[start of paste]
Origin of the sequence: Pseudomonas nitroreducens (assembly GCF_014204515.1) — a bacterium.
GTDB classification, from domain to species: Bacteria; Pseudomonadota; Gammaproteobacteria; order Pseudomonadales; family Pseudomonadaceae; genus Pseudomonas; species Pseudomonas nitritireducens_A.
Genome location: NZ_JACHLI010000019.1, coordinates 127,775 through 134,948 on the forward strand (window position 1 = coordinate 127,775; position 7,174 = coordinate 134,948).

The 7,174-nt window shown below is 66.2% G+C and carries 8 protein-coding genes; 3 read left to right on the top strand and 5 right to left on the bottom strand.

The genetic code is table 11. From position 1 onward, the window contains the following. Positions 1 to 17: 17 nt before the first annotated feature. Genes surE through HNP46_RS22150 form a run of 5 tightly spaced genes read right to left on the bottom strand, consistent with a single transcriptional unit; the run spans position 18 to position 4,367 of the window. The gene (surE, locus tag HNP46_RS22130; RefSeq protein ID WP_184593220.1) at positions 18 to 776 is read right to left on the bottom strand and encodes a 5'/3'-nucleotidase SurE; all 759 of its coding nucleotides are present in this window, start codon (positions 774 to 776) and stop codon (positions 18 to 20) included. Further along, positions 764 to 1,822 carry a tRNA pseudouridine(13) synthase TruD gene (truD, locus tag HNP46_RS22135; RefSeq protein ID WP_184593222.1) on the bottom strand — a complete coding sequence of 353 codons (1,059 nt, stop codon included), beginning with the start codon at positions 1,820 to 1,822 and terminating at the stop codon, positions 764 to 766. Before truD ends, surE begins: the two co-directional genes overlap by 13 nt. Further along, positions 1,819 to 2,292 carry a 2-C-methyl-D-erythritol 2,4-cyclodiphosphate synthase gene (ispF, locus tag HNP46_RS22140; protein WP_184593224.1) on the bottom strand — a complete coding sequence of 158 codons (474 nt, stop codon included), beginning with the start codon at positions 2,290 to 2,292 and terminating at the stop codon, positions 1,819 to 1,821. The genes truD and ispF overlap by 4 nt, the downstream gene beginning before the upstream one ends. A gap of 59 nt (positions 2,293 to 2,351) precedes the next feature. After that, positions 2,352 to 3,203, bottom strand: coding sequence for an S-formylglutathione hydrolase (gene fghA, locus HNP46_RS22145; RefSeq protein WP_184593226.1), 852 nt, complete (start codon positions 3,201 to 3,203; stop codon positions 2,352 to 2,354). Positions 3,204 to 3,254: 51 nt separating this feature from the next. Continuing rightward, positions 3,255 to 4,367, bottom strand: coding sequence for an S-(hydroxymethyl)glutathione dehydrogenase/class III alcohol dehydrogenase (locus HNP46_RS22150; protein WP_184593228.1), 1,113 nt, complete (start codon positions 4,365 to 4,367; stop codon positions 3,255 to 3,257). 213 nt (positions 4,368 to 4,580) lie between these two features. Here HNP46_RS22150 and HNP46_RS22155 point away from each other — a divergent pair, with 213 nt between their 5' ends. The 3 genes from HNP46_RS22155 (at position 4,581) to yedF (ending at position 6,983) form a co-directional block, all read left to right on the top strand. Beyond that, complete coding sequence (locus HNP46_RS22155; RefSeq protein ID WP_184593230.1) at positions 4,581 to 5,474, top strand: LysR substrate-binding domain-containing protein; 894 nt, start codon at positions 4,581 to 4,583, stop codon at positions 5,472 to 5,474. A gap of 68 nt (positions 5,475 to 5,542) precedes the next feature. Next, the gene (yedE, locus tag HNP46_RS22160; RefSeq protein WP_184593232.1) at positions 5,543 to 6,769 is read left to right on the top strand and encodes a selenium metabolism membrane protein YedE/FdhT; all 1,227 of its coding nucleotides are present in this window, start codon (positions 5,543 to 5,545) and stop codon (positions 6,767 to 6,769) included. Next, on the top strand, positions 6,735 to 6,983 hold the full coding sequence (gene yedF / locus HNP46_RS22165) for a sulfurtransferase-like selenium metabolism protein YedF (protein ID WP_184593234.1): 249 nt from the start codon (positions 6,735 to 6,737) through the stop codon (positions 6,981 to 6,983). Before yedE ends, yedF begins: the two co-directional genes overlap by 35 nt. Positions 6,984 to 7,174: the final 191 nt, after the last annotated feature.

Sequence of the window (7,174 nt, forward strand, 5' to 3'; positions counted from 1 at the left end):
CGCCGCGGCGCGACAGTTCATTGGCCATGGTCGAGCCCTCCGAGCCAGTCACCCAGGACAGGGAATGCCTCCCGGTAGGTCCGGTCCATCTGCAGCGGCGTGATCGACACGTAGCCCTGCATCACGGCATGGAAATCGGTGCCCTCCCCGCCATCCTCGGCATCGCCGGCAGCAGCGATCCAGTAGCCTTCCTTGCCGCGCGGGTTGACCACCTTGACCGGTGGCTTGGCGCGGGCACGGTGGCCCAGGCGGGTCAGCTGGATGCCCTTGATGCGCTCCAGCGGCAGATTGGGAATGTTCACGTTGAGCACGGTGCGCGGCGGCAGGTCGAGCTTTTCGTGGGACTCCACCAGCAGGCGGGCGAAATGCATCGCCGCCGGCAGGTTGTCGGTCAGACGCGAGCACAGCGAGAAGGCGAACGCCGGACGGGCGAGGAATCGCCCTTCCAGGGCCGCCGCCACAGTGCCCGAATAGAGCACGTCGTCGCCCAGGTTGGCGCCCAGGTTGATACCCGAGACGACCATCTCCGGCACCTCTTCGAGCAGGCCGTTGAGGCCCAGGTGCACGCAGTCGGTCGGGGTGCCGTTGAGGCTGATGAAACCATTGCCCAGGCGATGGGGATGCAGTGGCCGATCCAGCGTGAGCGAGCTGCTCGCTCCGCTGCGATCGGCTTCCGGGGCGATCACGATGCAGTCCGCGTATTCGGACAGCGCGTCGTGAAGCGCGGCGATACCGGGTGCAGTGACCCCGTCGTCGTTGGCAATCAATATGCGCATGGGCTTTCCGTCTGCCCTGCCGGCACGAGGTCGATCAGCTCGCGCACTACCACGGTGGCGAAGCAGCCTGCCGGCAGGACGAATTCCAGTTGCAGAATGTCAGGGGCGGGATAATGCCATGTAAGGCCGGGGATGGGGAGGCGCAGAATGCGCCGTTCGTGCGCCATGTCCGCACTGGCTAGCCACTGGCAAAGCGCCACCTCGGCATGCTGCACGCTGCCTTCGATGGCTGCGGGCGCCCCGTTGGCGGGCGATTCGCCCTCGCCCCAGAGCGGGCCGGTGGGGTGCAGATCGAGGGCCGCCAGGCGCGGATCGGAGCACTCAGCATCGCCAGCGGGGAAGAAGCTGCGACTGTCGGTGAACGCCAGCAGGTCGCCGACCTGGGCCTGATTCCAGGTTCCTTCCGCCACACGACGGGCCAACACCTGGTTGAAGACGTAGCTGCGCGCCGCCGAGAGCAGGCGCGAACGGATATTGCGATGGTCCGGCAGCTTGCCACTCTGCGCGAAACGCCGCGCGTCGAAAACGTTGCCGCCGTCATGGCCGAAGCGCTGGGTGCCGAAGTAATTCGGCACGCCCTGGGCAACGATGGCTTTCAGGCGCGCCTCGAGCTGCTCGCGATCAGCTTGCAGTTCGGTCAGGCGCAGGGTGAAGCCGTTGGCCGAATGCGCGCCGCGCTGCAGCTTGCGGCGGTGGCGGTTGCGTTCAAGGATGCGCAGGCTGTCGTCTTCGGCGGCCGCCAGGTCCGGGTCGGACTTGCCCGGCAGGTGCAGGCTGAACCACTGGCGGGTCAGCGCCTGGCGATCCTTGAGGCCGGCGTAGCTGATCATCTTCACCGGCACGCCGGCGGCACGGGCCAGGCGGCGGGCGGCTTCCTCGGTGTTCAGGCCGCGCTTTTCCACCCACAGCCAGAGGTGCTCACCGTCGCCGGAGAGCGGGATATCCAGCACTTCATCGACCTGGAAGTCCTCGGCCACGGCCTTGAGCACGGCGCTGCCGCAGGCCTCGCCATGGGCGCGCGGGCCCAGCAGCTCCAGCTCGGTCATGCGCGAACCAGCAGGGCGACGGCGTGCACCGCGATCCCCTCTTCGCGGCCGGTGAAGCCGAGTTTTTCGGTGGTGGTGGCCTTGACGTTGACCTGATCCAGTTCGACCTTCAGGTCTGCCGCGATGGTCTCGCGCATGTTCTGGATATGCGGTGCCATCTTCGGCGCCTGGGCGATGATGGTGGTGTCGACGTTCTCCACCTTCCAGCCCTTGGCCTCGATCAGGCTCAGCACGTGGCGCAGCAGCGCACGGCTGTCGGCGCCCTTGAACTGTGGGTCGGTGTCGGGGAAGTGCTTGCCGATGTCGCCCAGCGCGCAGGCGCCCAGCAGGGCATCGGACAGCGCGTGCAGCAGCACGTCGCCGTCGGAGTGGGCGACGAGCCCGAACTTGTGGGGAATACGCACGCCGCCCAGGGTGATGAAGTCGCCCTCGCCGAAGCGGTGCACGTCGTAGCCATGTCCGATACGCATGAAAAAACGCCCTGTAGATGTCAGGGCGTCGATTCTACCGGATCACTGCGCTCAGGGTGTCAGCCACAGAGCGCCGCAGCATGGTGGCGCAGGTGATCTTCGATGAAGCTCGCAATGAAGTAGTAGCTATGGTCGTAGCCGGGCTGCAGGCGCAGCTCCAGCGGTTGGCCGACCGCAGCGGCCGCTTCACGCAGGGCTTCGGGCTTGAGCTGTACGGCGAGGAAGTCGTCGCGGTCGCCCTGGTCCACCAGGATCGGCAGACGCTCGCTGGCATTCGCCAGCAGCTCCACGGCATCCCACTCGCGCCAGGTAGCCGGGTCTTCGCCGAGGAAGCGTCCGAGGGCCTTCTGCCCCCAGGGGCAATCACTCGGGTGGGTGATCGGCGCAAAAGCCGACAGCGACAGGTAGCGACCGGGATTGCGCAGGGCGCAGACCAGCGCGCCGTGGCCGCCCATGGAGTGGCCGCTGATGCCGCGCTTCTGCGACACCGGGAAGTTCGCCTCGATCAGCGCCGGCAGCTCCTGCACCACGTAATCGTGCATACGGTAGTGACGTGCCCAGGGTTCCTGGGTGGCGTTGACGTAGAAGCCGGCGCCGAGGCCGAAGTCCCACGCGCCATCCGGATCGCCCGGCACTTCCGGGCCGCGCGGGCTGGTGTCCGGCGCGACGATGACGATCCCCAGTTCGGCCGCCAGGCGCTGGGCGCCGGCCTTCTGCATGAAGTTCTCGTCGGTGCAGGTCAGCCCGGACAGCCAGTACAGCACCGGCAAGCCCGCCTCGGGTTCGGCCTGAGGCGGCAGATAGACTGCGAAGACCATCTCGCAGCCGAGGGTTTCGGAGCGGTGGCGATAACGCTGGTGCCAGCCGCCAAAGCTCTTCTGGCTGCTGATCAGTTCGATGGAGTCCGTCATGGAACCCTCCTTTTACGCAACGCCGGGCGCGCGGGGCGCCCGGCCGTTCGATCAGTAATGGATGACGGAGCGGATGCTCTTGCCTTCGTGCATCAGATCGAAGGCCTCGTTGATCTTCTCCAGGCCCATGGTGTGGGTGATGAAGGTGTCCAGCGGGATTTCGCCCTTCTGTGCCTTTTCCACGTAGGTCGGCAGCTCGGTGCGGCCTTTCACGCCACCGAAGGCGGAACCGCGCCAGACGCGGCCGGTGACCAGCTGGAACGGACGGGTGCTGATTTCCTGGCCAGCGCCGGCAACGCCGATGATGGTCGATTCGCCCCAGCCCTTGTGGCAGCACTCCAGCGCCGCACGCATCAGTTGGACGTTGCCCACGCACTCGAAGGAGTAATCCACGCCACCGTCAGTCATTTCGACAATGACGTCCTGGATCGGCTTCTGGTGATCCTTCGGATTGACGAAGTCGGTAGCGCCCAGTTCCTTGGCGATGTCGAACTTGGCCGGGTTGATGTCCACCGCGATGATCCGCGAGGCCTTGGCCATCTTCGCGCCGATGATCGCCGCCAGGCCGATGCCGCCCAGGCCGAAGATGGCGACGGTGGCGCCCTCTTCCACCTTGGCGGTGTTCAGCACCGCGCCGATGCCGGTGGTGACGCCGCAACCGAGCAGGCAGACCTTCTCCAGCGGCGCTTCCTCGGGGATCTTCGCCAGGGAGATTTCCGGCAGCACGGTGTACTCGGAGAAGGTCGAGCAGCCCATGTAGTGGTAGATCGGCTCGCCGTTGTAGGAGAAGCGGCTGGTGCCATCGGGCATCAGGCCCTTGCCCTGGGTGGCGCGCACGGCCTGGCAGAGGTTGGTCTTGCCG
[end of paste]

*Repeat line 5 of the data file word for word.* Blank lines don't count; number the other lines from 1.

The genetic code is table 11. From position 1 onward, the window contains the following. Positions 1 to 17: 17 nt before the first annotated feature. Genes surE through HNP46_RS22150 form a run of 5 tightly spaced genes read right to left on the bottom strand, consistent with a single transcriptional unit; the run spans position 18 to position 4,367 of the window. The gene (surE, locus tag HNP46_RS22130; RefSeq protein ID WP_184593220.1) at positions 18 to 776 is read right to left on the bottom strand and encodes a 5'/3'-nucleotidase SurE; all 759 of its coding nucleotides are present in this window, start codon (positions 774 to 776) and stop codon (positions 18 to 20) included. Further along, positions 764 to 1,822 carry a tRNA pseudouridine(13) synthase TruD gene (truD, locus tag HNP46_RS22135; RefSeq protein ID WP_184593222.1) on the bottom strand — a complete coding sequence of 353 codons (1,059 nt, stop codon included), beginning with the start codon at positions 1,820 to 1,822 and terminating at the stop codon, positions 764 to 766. Before truD ends, surE begins: the two co-directional genes overlap by 13 nt. Further along, positions 1,819 to 2,292 carry a 2-C-methyl-D-erythritol 2,4-cyclodiphosphate synthase gene (ispF, locus tag HNP46_RS22140; protein WP_184593224.1) on the bottom strand — a complete coding sequence of 158 codons (474 nt, stop codon included), beginning with the start codon at positions 2,290 to 2,292 and terminating at the stop codon, positions 1,819 to 1,821. The genes truD and ispF overlap by 4 nt, the downstream gene beginning before the upstream one ends. A gap of 59 nt (positions 2,293 to 2,351) precedes the next feature. After that, positions 2,352 to 3,203, bottom strand: coding sequence for an S-formylglutathione hydrolase (gene fghA, locus HNP46_RS22145; RefSeq protein WP_184593226.1), 852 nt, complete (start codon positions 3,201 to 3,203; stop codon positions 2,352 to 2,354). Positions 3,204 to 3,254: 51 nt separating this feature from the next. Continuing rightward, positions 3,255 to 4,367, bottom strand: coding sequence for an S-(hydroxymethyl)glutathione dehydrogenase/class III alcohol dehydrogenase (locus HNP46_RS22150; protein WP_184593228.1), 1,113 nt, complete (start codon positions 4,365 to 4,367; stop codon positions 3,255 to 3,257). 213 nt (positions 4,368 to 4,580) lie between these two features. Here HNP46_RS22150 and HNP46_RS22155 point away from each other — a divergent pair, with 213 nt between their 5' ends. The 3 genes from HNP46_RS22155 (at position 4,581) to yedF (ending at position 6,983) form a co-directional block, all read left to right on the top strand. Beyond that, complete coding sequence (locus HNP46_RS22155; RefSeq protein ID WP_184593230.1) at positions 4,581 to 5,474, top strand: LysR substrate-binding domain-containing protein; 894 nt, start codon at positions 4,581 to 4,583, stop codon at positions 5,472 to 5,474. A gap of 68 nt (positions 5,475 to 5,542) precedes the next feature. Next, the gene (yedE, locus tag HNP46_RS22160; RefSeq protein WP_184593232.1) at positions 5,543 to 6,769 is read left to right on the top strand and encodes a selenium metabolism membrane protein YedE/FdhT; all 1,227 of its coding nucleotides are present in this window, start codon (positions 5,543 to 5,545) and stop codon (positions 6,767 to 6,769) included. Next, on the top strand, positions 6,735 to 6,983 hold the full coding sequence (gene yedF / locus HNP46_RS22165) for a sulfurtransferase-like selenium metabolism protein YedF (protein ID WP_184593234.1): 249 nt from the start codon (positions 6,735 to 6,737) through the stop codon (positions 6,981 to 6,983). Before yedE ends, yedF begins: the two co-directional genes overlap by 35 nt. Positions 6,984 to 7,174: the final 191 nt, after the last annotated feature.